As another European, I worry about the issues of payment to non US residents – I know there are tax issues etc, which cause delays and even non payments. I wanted to ask if you knew anything about two other European services I’ve been looking at: Songflow (Netherlands) and recordJet (Germany)?

    Many thanks.

    Reply
  26. Skyebeka

    Great article. I would’ve liked to see how Catapult compared to the distributers in the list. I use Catapult and I’m very happy with the service. Their distribution is very wide.

    Reply
  27. Catalina

    You’re so interesting! I don’t suppose I’ve read
    through anything like this before. So wonderful to find somebody with a few genuine thoughts on this
    subject. Really.. many thanks for starting this up. This website is
    something that’s needed on the internet, someone with a little originality!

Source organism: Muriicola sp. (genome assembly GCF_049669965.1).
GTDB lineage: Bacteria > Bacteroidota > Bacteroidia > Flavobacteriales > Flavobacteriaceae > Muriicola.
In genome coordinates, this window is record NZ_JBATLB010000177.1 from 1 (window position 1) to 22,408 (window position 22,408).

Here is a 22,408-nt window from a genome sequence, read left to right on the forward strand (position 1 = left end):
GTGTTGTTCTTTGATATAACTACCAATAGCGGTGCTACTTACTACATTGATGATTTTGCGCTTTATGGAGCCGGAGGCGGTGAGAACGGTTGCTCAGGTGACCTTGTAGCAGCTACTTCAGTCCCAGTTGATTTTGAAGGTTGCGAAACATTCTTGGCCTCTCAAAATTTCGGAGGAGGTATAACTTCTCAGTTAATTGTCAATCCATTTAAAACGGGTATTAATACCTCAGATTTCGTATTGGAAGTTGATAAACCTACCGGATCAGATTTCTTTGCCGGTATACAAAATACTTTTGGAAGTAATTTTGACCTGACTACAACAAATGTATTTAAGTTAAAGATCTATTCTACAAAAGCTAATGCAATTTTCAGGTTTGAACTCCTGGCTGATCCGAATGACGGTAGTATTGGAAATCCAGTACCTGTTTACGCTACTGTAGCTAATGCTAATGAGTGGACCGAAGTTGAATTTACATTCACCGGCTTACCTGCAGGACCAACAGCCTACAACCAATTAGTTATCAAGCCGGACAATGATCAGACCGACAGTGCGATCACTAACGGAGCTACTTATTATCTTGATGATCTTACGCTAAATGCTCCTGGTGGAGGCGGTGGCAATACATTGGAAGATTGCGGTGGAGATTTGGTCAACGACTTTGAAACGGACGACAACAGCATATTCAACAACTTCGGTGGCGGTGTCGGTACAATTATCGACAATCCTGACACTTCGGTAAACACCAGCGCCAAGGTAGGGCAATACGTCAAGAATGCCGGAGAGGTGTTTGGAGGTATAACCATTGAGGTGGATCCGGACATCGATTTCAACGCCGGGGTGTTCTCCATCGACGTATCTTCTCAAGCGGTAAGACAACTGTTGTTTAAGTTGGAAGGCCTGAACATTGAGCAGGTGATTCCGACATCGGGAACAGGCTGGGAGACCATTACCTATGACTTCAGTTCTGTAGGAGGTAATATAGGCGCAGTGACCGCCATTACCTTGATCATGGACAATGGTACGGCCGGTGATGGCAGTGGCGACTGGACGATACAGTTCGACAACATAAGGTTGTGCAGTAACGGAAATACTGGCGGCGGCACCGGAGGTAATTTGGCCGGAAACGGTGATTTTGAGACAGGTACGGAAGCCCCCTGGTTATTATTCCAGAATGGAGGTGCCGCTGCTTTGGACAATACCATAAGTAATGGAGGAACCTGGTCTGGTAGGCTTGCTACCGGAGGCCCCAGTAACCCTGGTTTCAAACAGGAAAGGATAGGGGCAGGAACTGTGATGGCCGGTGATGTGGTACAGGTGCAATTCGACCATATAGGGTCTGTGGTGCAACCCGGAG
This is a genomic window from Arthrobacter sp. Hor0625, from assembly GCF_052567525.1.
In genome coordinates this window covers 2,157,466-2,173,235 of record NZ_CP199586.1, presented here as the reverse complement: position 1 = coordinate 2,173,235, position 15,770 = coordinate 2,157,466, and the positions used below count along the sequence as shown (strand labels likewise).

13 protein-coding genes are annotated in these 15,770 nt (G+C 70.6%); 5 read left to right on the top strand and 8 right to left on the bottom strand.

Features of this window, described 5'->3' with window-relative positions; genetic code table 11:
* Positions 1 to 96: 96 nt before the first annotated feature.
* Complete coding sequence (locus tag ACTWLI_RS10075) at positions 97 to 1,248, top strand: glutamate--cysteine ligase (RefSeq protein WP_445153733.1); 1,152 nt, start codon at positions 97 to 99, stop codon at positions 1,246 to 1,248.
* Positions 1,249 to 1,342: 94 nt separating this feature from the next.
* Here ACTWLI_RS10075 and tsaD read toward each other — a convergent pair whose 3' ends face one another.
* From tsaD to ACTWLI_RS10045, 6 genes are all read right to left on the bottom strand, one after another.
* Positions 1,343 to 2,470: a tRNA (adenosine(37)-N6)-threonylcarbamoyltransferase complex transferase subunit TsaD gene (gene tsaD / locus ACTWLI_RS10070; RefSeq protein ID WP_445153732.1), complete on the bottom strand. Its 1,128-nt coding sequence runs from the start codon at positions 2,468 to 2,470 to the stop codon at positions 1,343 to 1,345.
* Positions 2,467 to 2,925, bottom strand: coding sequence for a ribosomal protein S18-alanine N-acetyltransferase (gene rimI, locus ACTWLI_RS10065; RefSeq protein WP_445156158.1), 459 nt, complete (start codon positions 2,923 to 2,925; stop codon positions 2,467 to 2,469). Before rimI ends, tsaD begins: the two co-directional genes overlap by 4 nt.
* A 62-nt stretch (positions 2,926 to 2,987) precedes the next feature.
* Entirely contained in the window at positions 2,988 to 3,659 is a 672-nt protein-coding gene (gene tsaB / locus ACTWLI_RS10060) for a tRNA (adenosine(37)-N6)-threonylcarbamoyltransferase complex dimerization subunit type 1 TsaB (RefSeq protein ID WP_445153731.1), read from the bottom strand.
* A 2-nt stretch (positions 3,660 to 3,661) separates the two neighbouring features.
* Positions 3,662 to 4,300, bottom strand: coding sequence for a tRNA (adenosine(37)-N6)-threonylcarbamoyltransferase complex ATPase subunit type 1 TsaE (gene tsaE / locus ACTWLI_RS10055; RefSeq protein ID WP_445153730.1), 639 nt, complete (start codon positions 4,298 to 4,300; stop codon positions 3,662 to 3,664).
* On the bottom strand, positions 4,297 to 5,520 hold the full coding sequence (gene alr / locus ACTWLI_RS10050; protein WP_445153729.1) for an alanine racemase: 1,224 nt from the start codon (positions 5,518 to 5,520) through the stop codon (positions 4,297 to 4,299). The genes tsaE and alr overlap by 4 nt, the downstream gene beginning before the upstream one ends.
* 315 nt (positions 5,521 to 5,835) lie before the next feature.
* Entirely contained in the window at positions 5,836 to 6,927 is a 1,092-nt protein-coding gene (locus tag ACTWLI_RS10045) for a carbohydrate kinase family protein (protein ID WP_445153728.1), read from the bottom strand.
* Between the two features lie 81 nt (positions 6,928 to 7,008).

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    Reply
  28. Lashawn

    I think that everything said made a great deal of sense.
    However, what about this? suppose you typed a catchier title?

    I mean, I don’t wish to tell you how to run your blog, however suppose you added something that grabbed a
    person’s attention? I mean Want To Know Who The Best Digital Distribution Company Is?

    – Digital Music NewsDigital Music News is a little
    vanilla. You might glance at Yahoo’s front page and note how they
    create news titles to grab viewers to click. You might add a video or a related picture or two to grab people interested about everything’ve got